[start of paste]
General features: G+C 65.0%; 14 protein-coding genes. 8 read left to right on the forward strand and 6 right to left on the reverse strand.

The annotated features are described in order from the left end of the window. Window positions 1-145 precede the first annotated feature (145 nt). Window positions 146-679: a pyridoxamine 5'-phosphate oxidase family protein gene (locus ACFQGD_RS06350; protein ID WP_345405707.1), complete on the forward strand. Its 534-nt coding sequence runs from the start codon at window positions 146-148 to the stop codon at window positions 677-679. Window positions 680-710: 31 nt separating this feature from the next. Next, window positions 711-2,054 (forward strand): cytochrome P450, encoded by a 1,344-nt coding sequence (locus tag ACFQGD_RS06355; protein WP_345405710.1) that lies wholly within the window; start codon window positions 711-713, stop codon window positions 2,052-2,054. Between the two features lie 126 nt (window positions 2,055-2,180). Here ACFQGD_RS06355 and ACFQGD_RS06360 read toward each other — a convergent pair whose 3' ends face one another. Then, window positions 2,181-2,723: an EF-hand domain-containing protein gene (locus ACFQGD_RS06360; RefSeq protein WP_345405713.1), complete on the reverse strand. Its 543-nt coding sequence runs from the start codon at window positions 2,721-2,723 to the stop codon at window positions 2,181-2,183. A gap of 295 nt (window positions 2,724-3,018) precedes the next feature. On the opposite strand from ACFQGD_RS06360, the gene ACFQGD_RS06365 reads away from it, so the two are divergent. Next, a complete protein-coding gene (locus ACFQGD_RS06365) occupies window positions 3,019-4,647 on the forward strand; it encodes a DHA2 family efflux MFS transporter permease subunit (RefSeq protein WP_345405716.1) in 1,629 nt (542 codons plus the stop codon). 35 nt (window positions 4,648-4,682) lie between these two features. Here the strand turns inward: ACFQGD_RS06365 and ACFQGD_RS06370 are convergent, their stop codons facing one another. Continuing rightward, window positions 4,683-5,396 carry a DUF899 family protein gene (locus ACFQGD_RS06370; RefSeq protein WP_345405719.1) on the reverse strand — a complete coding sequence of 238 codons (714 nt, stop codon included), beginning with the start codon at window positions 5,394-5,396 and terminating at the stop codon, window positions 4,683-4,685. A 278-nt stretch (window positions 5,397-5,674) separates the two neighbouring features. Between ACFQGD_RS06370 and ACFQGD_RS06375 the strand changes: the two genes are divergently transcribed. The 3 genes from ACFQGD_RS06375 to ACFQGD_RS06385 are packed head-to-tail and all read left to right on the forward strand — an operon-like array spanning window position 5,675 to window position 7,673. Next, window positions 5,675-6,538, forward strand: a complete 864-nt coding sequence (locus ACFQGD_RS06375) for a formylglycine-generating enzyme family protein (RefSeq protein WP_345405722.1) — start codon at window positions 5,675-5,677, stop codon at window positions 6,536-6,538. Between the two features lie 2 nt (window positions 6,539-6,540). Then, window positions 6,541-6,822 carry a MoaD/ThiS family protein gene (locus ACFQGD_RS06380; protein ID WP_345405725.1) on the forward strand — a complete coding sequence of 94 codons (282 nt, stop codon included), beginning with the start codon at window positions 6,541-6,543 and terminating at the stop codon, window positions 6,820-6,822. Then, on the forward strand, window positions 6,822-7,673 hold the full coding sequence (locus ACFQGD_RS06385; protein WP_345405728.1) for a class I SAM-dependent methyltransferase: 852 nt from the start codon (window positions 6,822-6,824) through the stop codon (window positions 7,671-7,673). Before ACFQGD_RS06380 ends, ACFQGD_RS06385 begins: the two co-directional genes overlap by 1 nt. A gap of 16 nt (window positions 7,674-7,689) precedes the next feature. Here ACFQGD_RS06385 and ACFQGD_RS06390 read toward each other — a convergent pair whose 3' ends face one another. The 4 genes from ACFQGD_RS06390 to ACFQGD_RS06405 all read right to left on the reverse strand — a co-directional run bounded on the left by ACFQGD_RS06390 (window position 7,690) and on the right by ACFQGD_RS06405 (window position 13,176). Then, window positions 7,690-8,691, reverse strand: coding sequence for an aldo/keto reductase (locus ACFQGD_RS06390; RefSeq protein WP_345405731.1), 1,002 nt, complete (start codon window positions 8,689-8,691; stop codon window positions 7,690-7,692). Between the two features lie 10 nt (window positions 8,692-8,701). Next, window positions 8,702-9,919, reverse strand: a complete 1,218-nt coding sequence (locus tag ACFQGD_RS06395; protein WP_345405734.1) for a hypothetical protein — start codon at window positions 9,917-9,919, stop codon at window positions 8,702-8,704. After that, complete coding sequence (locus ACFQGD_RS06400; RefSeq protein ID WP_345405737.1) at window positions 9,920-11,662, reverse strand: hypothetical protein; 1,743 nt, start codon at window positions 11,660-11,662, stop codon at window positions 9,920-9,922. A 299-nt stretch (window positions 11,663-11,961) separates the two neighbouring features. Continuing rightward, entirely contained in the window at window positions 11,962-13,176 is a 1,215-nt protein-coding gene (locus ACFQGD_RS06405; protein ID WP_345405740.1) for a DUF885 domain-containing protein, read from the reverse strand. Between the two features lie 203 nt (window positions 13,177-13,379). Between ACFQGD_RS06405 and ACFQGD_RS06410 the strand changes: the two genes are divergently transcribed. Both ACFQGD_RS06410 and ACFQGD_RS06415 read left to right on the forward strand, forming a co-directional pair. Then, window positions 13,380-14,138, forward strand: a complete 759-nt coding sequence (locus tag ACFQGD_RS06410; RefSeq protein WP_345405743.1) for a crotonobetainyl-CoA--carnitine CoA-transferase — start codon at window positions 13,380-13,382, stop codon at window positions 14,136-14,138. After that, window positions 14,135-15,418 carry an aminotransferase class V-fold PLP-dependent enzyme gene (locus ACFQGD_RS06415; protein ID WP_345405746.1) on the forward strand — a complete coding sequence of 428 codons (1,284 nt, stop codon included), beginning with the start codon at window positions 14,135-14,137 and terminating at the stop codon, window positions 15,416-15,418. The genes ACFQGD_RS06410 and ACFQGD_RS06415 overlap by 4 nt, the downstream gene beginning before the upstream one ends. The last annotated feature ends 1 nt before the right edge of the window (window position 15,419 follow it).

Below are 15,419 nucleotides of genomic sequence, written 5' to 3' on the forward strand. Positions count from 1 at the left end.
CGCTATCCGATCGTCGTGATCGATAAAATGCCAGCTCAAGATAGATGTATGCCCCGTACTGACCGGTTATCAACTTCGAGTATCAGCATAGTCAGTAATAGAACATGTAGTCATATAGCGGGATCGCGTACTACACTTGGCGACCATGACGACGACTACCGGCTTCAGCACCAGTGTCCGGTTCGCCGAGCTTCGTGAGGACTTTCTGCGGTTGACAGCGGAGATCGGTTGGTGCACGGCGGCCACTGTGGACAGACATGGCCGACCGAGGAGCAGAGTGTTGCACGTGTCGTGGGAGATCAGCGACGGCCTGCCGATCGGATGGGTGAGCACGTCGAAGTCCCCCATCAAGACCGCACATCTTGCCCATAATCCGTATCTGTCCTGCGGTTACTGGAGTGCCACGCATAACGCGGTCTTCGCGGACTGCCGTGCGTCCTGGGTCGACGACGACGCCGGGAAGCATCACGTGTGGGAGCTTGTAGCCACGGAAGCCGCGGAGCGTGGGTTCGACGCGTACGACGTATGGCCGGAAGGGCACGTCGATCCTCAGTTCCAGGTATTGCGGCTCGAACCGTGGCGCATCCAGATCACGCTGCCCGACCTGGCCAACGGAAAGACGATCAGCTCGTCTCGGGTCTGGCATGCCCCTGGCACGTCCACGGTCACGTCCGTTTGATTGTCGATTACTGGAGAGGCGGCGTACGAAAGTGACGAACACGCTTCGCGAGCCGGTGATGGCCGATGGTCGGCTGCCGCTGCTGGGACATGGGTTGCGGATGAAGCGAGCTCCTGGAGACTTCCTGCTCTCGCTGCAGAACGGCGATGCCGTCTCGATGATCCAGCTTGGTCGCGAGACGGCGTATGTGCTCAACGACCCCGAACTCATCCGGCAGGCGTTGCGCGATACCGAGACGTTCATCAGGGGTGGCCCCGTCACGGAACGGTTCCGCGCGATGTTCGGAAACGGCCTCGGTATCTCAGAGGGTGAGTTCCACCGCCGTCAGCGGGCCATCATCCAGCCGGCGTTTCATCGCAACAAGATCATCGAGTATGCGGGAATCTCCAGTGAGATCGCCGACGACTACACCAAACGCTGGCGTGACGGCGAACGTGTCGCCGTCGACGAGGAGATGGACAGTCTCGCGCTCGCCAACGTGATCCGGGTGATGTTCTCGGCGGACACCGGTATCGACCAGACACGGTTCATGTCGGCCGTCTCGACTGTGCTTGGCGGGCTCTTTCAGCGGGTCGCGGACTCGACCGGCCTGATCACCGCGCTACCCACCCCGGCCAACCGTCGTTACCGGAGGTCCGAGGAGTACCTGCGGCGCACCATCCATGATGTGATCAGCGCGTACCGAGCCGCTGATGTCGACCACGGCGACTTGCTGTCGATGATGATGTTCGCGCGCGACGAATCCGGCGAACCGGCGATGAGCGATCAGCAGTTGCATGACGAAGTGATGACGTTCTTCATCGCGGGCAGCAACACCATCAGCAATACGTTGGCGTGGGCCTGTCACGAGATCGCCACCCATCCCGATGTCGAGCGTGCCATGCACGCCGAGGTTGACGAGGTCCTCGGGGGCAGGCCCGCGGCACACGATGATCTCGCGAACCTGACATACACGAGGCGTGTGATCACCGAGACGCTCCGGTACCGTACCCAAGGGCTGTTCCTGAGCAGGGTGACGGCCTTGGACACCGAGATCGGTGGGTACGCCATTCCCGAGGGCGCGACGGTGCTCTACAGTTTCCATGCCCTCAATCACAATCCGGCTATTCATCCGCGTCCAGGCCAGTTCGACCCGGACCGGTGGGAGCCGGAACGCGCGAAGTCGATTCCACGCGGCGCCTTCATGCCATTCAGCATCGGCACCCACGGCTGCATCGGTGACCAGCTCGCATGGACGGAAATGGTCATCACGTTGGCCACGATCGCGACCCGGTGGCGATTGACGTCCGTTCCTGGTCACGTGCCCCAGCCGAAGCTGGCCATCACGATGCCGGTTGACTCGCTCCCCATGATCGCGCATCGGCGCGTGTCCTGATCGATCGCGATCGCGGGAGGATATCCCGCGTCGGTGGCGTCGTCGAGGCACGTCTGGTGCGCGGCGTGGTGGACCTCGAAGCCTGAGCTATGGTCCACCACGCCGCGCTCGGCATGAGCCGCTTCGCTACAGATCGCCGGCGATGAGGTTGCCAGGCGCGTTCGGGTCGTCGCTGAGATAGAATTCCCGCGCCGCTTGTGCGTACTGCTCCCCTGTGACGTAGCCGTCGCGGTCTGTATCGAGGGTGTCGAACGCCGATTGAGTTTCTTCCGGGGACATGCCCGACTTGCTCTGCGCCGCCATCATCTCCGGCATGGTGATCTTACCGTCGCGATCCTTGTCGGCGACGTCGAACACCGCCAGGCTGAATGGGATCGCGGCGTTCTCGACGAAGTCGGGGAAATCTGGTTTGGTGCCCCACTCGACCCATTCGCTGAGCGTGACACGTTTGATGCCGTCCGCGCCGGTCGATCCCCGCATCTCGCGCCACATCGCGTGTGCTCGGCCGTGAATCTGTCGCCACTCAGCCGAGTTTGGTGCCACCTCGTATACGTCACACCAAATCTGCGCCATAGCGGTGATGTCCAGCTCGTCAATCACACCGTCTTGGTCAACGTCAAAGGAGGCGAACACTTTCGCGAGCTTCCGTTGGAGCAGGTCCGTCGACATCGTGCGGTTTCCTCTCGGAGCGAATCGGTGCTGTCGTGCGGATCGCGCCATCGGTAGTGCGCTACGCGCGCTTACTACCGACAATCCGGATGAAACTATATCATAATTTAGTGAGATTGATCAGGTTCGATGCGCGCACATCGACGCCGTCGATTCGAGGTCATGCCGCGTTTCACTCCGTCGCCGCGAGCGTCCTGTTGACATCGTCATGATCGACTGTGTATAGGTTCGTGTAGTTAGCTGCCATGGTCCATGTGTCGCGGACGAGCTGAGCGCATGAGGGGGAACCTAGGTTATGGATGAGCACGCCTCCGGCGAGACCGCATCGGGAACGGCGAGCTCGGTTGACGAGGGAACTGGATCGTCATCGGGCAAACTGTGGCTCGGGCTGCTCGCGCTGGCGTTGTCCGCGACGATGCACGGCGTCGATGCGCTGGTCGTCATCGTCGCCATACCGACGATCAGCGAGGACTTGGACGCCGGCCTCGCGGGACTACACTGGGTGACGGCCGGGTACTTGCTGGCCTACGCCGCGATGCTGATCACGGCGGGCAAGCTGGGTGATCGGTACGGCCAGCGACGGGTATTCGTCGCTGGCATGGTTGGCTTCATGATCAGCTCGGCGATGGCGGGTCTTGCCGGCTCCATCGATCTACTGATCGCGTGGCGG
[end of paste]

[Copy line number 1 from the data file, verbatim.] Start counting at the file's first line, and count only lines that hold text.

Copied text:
General features: G+C 65.0%; 14 protein-coding genes. 8 read left to right on the forward strand and 6 right to left on the reverse strand.